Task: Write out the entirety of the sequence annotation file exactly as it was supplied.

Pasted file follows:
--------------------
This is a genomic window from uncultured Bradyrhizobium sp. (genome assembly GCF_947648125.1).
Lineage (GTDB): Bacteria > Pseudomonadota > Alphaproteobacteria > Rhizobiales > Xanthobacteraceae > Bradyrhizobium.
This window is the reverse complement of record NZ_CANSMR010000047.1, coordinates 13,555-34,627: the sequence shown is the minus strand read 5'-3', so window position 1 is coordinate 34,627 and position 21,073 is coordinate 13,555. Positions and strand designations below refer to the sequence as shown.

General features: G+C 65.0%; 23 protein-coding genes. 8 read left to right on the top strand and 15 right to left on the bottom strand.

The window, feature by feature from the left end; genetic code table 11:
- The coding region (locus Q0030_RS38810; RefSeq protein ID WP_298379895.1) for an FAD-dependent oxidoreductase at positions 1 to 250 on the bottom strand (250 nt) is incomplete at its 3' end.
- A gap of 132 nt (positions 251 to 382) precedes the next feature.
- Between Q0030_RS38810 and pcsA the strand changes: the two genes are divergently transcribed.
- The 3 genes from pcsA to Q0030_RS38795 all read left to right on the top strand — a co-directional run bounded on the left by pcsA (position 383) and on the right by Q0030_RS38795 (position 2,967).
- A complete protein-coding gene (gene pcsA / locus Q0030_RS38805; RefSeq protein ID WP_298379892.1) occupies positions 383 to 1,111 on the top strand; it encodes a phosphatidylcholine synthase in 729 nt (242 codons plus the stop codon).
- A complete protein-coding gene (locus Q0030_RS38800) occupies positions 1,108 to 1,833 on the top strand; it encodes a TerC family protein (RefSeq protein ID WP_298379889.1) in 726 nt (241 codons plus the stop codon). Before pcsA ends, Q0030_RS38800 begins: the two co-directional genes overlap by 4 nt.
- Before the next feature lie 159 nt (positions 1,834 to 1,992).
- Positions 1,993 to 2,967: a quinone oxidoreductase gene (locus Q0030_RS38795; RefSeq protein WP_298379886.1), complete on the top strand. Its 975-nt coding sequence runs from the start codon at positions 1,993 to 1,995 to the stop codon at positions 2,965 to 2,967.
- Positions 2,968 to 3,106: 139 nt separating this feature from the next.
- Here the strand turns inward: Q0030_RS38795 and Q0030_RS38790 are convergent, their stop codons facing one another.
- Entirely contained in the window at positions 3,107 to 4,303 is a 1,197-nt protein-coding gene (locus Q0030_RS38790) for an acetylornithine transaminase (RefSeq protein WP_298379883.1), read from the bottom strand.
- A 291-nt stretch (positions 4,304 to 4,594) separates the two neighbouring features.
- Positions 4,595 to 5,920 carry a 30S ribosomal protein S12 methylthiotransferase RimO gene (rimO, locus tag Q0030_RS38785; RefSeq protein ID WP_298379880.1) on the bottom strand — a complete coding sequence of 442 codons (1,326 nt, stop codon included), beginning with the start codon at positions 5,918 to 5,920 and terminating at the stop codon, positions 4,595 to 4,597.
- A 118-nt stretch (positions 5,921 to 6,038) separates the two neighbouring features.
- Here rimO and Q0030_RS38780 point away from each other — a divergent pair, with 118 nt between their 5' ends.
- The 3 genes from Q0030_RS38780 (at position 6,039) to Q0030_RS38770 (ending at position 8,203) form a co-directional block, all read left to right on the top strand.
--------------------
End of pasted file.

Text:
This is a genomic window from uncultured Bradyrhizobium sp. (genome assembly GCF_947648125.1).
Lineage (GTDB): Bacteria > Pseudomonadota > Alphaproteobacteria > Rhizobiales > Xanthobacteraceae > Bradyrhizobium.
This window is the reverse complement of record NZ_CANSMR010000047.1, coordinates 13,555-34,627: the sequence shown is the minus strand read 5'-3', so window position 1 is coordinate 34,627 and position 21,073 is coordinate 13,555. Positions and strand designations below refer to the sequence as shown.

General features: G+C 65.0%; 23 protein-coding genes. 8 read left to right on the top strand and 15 right to left on the bottom strand.

The window, feature by feature from the left end; genetic code table 11:
- The coding region (locus Q0030_RS38810; RefSeq protein ID WP_298379895.1) for an FAD-dependent oxidoreductase at positions 1 to 250 on the bottom strand (250 nt) is incomplete at its 3' end.
- A gap of 132 nt (positions 251 to 382) precedes the next feature.
- Between Q0030_RS38810 and pcsA the strand changes: the two genes are divergently transcribed.
- The 3 genes from pcsA to Q0030_RS38795 all read left to right on the top strand — a co-directional run bounded on the left by pcsA (position 383) and on the right by Q0030_RS38795 (position 2,967).
- A complete protein-coding gene (gene pcsA / locus Q0030_RS38805; RefSeq protein ID WP_298379892.1) occupies positions 383 to 1,111 on the top strand; it encodes a phosphatidylcholine synthase in 729 nt (242 codons plus the stop codon).
- A complete protein-coding gene (locus Q0030_RS38800) occupies positions 1,108 to 1,833 on the top strand; it encodes a TerC family protein (RefSeq protein ID WP_298379889.1) in 726 nt (241 codons plus the stop codon). Before pcsA ends, Q0030_RS38800 begins: the two co-directional genes overlap by 4 nt.
- Before the next feature lie 159 nt (positions 1,834 to 1,992).
- Positions 1,993 to 2,967: a quinone oxidoreductase gene (locus Q0030_RS38795; RefSeq protein WP_298379886.1), complete on the top strand. Its 975-nt coding sequence runs from the start codon at positions 1,993 to 1,995 to the stop codon at positions 2,965 to 2,967.
- Positions 2,968 to 3,106: 139 nt separating this feature from the next.
- Here the strand turns inward: Q0030_RS38795 and Q0030_RS38790 are convergent, their stop codons facing one another.
- Entirely contained in the window at positions 3,107 to 4,303 is a 1,197-nt protein-coding gene (locus Q0030_RS38790) for an acetylornithine transaminase (RefSeq protein WP_298379883.1), read from the bottom strand.
- A 291-nt stretch (positions 4,304 to 4,594) separates the two neighbouring features.
- Positions 4,595 to 5,920 carry a 30S ribosomal protein S12 methylthiotransferase RimO gene (rimO, locus tag Q0030_RS38785; RefSeq protein ID WP_298379880.1) on the bottom strand — a complete coding sequence of 442 codons (1,326 nt, stop codon included), beginning with the start codon at positions 5,918 to 5,920 and terminating at the stop codon, positions 4,595 to 4,597.
- A 118-nt stretch (positions 5,921 to 6,038) separates the two neighbouring features.
- Here rimO and Q0030_RS38780 point away from each other — a divergent pair, with 118 nt between their 5' ends.
- The 3 genes from Q0030_RS38780 (at position 6,039) to Q0030_RS38770 (ending at position 8,203) form a co-directional block, all read left to right on the top strand.